All slaves were treated as if they were not human and not allowed to have privileges white people experienced. Overworked and exhausted, slaves were living... ... middle of paper ... ...tates in his book, “Without Struggle There Is No Success” (Douglass). In other words, most people cannot expect to achieve a goal without failing. Frederick Douglass describes the different conditions he experienced and witnessed in the book, The Narrative Life of Frederick Douglass, an American Slave. As an educated and free black man, Frederick Douglass made it his goal to get his story out to the nation, so that the citizens will know the true colors of slavery.
He shares different experiences and tells the reader what he thought about each one at the time; usually including a follow up of how his view chang... ... middle of paper ... ...o not only reveal what kind of terrible things slaves must endure, but also to show that all black people are capable of being much more than slaves. Douglass voices his opinions to move people toward abolitionism and gain support from the white community. The journey from slave to freed man was a very long one, but well worth it because Douglass was a very influential figure during the abolitionary movement and because of his words, many slaves were given the opportunities to make their own journey to freedom. Works Cited Douglass, Frederik. Narrative of the Life of Frederick Douglass, an American Slave, Written by Himself.
The book The Classic Slave Narratives is a collection of narratives that includes the historical enslavement experiences in the lives of the former slaves Harriet Jacobs, Frederick Douglass, and Olaudah Equiano. They all find ways to advocate for themselves to protect them from some of the horrors of slavery, such as sexual abuse, verbal abuse, imprisonment, beatings, torturing, killings and the nonexistence of civil rights as Americans or rights as human beings. Also, their keen wit and intelligence leads them to their freedom from slavery, and their fight for freedom and justice for all oppressed people. In the autobiographical writings Incidents in the Life of a Slave Girl, Harriet Jacobs’ reflects on the times that her master Dr. Flint consistently tried to molest her sexually. In spite of her fears of horrible repercussions such as beatings or torture if she refuses to submit to him, Harriet always manages to evade his proposals to become his mistress by out-smarting him.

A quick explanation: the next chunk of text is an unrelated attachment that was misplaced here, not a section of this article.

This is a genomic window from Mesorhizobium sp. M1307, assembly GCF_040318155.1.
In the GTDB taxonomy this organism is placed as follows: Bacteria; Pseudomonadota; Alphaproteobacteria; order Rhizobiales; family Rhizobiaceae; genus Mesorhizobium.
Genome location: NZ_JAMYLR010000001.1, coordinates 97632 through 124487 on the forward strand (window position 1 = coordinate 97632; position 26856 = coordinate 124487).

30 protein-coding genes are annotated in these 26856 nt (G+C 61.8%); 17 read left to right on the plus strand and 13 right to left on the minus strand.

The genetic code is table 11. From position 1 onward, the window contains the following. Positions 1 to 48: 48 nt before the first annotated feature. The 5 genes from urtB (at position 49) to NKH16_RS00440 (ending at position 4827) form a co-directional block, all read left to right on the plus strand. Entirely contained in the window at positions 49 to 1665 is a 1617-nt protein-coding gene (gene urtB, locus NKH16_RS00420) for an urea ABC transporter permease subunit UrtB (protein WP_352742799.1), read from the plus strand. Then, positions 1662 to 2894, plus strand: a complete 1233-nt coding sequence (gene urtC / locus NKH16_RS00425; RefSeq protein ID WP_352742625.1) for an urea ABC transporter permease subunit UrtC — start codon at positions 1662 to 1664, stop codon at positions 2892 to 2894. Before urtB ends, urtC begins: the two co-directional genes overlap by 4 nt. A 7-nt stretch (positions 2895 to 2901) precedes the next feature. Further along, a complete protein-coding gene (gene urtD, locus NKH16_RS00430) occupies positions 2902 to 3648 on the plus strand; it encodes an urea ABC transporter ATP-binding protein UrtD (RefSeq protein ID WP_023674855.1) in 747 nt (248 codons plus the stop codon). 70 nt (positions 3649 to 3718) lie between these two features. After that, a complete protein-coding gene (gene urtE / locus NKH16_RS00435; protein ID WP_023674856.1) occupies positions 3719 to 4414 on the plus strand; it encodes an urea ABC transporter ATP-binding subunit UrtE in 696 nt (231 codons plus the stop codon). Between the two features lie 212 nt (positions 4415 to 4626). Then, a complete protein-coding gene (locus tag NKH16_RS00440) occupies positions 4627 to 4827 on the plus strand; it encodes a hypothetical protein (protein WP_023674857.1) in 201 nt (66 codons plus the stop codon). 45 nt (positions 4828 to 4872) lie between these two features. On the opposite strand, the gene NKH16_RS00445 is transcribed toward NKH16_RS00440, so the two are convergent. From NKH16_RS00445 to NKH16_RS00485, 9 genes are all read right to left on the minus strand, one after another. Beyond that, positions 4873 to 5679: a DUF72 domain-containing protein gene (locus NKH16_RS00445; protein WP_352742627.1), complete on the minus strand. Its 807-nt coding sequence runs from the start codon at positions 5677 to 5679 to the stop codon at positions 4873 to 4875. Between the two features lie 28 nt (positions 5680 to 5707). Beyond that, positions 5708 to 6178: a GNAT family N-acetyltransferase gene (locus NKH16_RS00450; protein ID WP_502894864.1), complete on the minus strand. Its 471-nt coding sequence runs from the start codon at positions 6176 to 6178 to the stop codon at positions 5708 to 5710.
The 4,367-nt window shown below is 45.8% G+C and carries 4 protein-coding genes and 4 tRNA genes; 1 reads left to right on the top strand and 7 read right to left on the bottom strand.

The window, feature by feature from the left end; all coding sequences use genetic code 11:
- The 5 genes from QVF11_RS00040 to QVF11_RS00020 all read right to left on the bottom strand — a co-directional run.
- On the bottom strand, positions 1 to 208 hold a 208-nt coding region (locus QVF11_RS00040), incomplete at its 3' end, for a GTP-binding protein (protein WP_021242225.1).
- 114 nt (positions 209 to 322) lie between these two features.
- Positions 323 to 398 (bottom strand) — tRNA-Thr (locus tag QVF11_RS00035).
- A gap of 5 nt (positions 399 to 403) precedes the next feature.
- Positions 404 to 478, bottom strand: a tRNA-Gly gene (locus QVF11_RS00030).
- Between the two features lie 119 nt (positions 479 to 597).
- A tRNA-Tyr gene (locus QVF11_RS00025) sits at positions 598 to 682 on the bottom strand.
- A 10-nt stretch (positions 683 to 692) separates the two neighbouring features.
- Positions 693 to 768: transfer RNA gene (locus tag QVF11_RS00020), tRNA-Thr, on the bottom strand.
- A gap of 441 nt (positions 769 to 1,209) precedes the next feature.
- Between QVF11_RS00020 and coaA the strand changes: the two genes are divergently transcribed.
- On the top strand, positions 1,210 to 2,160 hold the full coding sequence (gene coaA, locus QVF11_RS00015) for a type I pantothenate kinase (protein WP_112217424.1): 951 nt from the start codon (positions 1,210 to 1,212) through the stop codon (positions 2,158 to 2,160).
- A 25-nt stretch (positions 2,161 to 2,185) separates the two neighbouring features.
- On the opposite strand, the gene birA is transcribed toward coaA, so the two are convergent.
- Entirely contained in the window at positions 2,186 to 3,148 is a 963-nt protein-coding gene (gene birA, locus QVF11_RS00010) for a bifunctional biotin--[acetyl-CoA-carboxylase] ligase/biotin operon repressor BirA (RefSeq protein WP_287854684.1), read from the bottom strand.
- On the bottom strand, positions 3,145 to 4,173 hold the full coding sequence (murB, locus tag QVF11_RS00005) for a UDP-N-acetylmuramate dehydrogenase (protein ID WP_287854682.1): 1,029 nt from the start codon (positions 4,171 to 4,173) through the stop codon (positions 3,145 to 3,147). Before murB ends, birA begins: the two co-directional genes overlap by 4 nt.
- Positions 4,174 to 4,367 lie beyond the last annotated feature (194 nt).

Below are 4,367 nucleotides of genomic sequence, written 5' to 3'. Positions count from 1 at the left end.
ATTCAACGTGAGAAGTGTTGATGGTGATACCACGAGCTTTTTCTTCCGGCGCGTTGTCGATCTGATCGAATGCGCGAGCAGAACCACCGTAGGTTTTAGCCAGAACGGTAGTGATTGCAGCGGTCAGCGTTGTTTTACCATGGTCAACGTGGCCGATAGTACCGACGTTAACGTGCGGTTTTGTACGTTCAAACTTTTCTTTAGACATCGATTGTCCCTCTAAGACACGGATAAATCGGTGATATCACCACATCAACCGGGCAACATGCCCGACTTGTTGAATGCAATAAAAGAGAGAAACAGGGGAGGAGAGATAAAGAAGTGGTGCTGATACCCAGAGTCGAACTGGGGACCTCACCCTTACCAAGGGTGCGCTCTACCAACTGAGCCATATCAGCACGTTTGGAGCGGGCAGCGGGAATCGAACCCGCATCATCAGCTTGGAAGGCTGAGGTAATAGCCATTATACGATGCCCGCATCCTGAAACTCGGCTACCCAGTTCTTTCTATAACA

Slave trade was over in 1808 by law, but the smuggling of slaves in the U.S continued until the outbreak of the civil war in 1860( Skiba pg. 319).Out of the three million African Americans in the U.S. two million five hundred thousand of them were forced as agricultural laborers. The number of African Americans increased to four million in 1860. Slavery itself was very brutal as slaves worked from sunrise to sundown, lived in flea infested shacks; were often whipped for minor “offenses” (Skiba pg. 319).
Furthermore, another reflection of the accurate reflection of the slave trade was the demonstration of the main character’s punishment and final execution. In this regard, the primary function of the severe punishment and the use of horrible death was to strengthen the existing trade slavery system and keep slaves compliant to the existing order in the colonies. Thus, the author showed the link between the success and profitability of the slave trade and the ability of the colonial authorities to preserve compliance of the slaves (Richardson 755). Overall, from all mentioned above it can be concluded that the authors managed to describe the accurate picture of the triangular slave trade through various means. The author used diverse details in order to show the complexity of the slave trade in terms of numbers, locations, products, routes.